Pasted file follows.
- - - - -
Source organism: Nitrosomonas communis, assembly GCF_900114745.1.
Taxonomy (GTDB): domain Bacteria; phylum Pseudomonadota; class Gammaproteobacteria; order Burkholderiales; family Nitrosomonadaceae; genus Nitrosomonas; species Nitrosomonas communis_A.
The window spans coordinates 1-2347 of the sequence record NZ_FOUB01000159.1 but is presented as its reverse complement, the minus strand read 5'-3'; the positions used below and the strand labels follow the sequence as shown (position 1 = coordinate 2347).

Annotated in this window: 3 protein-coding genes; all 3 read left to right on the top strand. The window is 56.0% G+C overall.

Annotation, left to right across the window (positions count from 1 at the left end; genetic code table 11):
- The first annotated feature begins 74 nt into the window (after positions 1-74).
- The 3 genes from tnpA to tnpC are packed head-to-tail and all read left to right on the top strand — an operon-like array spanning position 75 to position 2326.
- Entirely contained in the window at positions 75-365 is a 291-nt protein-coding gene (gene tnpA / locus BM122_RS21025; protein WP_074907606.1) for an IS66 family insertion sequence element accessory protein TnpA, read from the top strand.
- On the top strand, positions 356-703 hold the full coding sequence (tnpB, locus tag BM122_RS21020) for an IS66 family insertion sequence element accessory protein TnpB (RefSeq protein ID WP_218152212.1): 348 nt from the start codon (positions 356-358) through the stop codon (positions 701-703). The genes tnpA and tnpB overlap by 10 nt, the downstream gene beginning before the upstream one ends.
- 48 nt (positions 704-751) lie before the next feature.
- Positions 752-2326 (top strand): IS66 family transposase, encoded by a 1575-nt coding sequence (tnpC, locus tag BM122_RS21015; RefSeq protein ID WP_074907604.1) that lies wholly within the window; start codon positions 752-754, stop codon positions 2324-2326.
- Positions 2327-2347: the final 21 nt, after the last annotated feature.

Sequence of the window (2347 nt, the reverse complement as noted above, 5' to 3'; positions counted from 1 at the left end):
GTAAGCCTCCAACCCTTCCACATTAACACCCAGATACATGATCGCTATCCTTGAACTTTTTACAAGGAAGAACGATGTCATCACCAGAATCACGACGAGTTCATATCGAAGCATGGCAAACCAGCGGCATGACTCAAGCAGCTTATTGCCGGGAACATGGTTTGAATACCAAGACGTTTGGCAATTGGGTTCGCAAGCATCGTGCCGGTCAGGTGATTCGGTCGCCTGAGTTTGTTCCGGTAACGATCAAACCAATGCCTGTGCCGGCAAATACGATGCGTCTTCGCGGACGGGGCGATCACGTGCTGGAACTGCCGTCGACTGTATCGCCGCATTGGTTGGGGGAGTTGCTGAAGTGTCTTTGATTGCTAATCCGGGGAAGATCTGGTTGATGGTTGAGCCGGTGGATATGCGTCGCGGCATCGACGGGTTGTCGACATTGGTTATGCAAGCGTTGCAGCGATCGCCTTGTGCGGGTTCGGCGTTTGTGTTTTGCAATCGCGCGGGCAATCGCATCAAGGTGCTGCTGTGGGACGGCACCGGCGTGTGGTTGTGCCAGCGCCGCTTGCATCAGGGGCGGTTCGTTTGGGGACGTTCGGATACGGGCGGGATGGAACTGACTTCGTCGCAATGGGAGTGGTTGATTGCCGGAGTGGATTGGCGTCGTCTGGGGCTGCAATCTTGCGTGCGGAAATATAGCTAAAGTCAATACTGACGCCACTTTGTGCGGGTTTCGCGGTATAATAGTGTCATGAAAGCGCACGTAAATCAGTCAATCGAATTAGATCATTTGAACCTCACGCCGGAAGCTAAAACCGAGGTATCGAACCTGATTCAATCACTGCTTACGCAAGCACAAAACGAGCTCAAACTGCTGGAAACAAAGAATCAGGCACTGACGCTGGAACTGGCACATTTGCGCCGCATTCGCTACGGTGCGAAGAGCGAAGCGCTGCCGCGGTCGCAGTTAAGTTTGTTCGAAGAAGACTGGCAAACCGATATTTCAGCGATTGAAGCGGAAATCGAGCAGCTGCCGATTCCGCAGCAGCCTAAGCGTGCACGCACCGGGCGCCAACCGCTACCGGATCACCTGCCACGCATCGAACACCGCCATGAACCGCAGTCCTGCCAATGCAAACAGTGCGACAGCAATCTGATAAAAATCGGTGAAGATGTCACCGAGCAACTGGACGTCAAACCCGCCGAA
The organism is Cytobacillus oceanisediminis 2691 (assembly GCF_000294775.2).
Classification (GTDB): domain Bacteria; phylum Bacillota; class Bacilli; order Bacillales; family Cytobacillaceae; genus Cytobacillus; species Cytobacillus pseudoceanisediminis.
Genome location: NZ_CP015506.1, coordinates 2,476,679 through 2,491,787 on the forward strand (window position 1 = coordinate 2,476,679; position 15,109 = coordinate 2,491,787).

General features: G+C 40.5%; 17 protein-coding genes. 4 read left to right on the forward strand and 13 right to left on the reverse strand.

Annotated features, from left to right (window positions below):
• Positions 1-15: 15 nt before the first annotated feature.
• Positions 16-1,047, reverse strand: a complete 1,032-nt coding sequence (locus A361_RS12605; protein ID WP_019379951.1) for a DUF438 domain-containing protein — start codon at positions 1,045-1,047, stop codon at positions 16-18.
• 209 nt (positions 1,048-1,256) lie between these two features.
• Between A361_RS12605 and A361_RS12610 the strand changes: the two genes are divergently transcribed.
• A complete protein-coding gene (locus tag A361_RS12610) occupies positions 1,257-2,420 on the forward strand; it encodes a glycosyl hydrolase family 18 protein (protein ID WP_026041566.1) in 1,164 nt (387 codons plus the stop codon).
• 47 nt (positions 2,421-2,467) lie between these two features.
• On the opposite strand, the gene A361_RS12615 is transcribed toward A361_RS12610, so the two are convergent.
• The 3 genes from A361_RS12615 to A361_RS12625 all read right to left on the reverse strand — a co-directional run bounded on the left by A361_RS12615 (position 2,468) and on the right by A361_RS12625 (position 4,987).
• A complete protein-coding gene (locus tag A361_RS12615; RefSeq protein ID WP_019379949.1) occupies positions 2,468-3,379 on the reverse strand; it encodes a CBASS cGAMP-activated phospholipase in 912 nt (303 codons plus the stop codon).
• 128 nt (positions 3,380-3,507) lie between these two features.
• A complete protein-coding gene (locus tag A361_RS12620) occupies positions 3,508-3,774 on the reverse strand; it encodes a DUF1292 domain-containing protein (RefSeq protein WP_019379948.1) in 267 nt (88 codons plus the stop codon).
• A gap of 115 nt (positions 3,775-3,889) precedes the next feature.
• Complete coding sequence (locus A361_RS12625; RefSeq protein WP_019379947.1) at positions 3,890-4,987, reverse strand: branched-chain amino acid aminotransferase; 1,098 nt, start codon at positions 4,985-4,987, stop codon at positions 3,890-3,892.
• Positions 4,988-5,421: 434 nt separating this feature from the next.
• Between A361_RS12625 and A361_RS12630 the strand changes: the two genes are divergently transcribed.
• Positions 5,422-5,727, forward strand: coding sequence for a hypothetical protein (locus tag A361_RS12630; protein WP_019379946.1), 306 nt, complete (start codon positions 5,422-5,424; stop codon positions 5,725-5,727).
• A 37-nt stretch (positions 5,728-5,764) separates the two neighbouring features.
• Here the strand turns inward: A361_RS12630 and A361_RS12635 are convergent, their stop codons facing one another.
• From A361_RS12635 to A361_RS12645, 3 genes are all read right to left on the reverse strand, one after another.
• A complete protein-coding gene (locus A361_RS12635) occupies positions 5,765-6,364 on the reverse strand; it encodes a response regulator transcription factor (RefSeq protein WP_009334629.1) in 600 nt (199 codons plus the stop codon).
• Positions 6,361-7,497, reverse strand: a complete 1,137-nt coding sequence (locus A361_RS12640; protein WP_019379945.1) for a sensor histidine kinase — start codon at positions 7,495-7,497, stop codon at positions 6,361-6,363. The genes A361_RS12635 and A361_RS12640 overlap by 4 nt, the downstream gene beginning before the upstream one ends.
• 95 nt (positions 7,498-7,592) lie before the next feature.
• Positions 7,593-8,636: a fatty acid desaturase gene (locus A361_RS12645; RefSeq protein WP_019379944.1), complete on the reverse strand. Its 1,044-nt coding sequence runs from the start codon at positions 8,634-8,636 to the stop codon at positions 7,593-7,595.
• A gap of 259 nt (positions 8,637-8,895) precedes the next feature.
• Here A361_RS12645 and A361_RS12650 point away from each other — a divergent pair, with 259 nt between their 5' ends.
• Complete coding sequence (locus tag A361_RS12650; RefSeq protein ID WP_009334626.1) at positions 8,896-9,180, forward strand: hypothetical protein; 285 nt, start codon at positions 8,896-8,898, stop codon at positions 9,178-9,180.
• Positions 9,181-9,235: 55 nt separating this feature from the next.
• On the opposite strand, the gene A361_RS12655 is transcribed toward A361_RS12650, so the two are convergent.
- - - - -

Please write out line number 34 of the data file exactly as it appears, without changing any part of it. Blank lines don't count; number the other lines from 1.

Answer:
• Between A361_RS12625 and A361_RS12630 the strand changes: the two genes are divergently transcribed.